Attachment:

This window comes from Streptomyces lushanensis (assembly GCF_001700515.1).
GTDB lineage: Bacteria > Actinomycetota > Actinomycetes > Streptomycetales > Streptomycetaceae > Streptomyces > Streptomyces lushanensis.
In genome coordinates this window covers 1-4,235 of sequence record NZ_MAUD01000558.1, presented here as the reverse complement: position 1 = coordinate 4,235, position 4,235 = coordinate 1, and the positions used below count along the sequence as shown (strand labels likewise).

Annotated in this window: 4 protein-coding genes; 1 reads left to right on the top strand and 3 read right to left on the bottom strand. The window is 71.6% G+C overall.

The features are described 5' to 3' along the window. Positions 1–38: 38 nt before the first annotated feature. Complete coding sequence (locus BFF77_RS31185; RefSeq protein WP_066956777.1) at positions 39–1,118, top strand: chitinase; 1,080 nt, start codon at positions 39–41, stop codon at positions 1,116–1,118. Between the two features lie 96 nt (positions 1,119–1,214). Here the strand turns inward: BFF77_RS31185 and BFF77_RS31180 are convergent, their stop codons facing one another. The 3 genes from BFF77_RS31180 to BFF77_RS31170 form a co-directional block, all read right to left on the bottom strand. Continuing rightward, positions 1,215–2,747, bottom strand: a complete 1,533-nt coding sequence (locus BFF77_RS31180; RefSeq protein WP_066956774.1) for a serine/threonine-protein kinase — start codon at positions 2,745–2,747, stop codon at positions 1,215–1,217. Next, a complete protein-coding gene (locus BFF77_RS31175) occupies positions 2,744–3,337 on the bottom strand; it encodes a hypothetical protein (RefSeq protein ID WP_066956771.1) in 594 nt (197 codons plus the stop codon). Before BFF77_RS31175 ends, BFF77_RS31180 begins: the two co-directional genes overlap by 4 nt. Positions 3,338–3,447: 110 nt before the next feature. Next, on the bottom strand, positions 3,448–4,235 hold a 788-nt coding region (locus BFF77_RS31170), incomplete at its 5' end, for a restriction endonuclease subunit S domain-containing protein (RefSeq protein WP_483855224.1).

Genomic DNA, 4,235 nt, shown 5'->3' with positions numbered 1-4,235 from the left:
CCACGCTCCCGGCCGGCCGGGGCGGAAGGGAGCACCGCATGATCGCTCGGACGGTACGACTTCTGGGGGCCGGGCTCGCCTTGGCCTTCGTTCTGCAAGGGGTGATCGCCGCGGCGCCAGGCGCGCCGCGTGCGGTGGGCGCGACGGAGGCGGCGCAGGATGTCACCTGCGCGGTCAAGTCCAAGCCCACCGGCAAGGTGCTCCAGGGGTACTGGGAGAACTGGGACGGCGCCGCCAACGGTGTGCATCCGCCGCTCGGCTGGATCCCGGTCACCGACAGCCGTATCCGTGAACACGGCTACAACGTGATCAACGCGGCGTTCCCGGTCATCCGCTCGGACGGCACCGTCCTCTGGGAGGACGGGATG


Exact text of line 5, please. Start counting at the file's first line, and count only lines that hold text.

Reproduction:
The features are described 5' to 3' along the window. Positions 1–38: 38 nt before the first annotated feature. Complete coding sequence (locus BFF77_RS31185; RefSeq protein WP_066956777.1) at positions 39–1,118, top strand: chitinase; 1,080 nt, start codon at positions 39–41, stop codon at positions 1,116–1,118. Between the two features lie 96 nt (positions 1,119–1,214). Here the strand turns inward: BFF77_RS31185 and BFF77_RS31180 are convergent, their stop codons facing one another. The 3 genes from BFF77_RS31180 to BFF77_RS31170 form a co-directional block, all read right to left on the bottom strand. Continuing rightward, positions 1,215–2,747, bottom strand: a complete 1,533-nt coding sequence (locus BFF77_RS31180; RefSeq protein WP_066956774.1) for a serine/threonine-protein kinase — start codon at positions 2,745–2,747, stop codon at positions 1,215–1,217. Next, a complete protein-coding gene (locus BFF77_RS31175) occupies positions 2,744–3,337 on the bottom strand; it encodes a hypothetical protein (RefSeq protein ID WP_066956771.1) in 594 nt (197 codons plus the stop codon). Before BFF77_RS31175 ends, BFF77_RS31180 begins: the two co-directional genes overlap by 4 nt. Positions 3,338–3,447: 110 nt before the next feature. Next, on the bottom strand, positions 3,448–4,235 hold a 788-nt coding region (locus BFF77_RS31170), incomplete at its 5' end, for a restriction endonuclease subunit S domain-containing protein (RefSeq protein WP_483855224.1).